Though passed in 1950, the law worked retroactively by defining as an “absentee” anyone who had left their property as of November 29, 1947, and was any of the following:
- A national or citizen of Lebanon, Egypt, Syria, Saudi Arabia, Trans-Jordan, Iraq, or Yemen or located in any one of these countries
- Located in “any part of Palestine outside the area of Israel” (i.e., Israel’s borders of the time when the law was passed)
- A Palestinian citizen under the laws of the British Mandate (even if their status was unclear or undetermined) and left his residence for a place outside Palestine before September 1, 1948, or for a part of Palestine that was “held at the time by forces which sought to prevent the establishment of the State of Israel or which fought against it after its establishment”2
- Any body of persons in these categories (such as a board or corporation)
The definitions applied from that date until the day on which the “state of emergency shall cease to exist.”3 To this day, Israel has not removed the state of emergency, rendering millions of exiled Palestinians in the region today “absentees.”
Moreover, the term “absentee” notwithstanding, the law’s formulation could and did mean that Palestinians who took refuge in the next village or in a relative’s village or any of a myriad of imaginable situations were automatically rendered into “absentees.” In effect, even if Palestinians exiled in 1948 whom Israel declared as “absentees” could find a way to return to their properties—even if they remained within the country—they could not claim them. Israel covered its bases, banning exiled Palestinians their right of return, and ensuring that none could reclaim their properties due to their status as “absentees.” Those who remained in the country were classified as “present absentees.” Under Israeli law, this status is passed on to one’s male children,4 meaning that even future generations had no hope of reclaiming property confiscated under this law.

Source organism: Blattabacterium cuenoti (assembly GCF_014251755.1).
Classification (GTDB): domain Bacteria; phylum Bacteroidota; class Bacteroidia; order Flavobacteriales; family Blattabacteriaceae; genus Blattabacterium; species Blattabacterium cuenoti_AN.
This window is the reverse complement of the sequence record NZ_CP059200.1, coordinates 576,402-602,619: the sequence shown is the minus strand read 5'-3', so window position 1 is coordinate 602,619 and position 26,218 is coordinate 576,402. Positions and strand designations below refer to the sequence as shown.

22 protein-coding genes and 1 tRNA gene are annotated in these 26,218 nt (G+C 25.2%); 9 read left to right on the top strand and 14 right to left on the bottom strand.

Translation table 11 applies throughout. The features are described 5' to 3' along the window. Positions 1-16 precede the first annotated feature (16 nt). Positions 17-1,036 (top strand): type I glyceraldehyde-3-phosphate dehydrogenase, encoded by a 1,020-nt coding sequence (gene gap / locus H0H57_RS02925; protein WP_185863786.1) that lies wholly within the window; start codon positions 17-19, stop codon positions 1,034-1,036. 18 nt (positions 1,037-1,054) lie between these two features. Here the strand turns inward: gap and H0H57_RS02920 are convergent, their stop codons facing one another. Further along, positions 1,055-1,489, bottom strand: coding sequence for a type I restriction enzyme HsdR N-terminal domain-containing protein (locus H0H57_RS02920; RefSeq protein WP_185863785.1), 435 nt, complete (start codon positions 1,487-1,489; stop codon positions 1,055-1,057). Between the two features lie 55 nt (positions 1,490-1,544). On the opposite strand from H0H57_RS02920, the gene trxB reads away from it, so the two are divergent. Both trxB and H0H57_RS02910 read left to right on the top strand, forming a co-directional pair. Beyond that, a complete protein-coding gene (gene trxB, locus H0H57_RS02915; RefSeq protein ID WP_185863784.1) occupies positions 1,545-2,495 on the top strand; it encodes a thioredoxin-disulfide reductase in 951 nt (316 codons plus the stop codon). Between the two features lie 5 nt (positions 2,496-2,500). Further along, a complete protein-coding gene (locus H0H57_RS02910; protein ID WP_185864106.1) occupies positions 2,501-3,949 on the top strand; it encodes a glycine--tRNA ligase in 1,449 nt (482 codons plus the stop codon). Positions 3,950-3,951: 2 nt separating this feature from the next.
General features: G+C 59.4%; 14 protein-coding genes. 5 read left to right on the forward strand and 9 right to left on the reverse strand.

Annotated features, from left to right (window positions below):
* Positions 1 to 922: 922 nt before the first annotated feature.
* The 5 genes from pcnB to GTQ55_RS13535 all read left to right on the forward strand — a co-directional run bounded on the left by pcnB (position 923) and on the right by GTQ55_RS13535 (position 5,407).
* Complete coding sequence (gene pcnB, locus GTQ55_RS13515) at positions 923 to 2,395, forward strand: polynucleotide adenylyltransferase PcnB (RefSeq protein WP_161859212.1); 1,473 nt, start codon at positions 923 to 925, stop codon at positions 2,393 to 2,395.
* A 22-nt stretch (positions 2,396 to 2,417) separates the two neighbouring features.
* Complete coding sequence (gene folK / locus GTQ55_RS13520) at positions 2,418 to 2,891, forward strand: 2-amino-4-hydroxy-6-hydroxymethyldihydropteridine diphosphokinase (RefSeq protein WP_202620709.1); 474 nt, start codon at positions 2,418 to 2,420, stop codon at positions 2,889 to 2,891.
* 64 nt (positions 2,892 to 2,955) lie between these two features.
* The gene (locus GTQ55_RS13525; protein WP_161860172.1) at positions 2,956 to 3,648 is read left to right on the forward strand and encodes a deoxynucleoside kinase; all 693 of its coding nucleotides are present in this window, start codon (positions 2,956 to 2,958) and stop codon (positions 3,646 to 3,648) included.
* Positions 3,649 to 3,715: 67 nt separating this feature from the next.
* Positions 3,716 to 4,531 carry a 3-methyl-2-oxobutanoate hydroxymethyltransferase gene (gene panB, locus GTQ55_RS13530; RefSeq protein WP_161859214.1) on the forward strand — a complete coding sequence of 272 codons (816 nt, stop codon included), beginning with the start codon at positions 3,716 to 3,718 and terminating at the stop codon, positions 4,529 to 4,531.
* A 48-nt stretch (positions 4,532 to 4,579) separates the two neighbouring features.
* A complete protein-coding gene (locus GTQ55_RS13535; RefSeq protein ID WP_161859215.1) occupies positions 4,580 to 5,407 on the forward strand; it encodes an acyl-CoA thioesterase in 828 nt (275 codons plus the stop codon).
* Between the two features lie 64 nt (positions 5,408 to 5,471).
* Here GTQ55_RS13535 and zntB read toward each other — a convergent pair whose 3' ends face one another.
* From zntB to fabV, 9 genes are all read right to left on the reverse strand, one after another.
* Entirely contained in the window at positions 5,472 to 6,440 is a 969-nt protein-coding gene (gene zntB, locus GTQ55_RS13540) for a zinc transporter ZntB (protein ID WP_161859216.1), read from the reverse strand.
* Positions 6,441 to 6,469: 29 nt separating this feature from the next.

When Israel occupied East Jerusalem in 1967, it enacted Military Order 58 Regarding Abandoned Property (1967), which stipulated that “abandoned” properties that were left vacant after the war and whose inhabitants were “resident of an enemy country” could be transferred to the Custodian of Absentee Property. Properties that were not vacant, however, were not transferred—yet. This was decided in an internal government meeting.5 In 1967, Israel also expanded the administrative and jurisdictional boundaries of East Jerusalem by 71 square kilometers, which de facto expanded the municipal boundaries of the city. That is, not only did the Absentees’ Property Law sustain the prohibition of Palestinians in East Jerusalem who were expelled from West Jerusalem in 1948 from their right to reclaim their original properties, but it made it so that: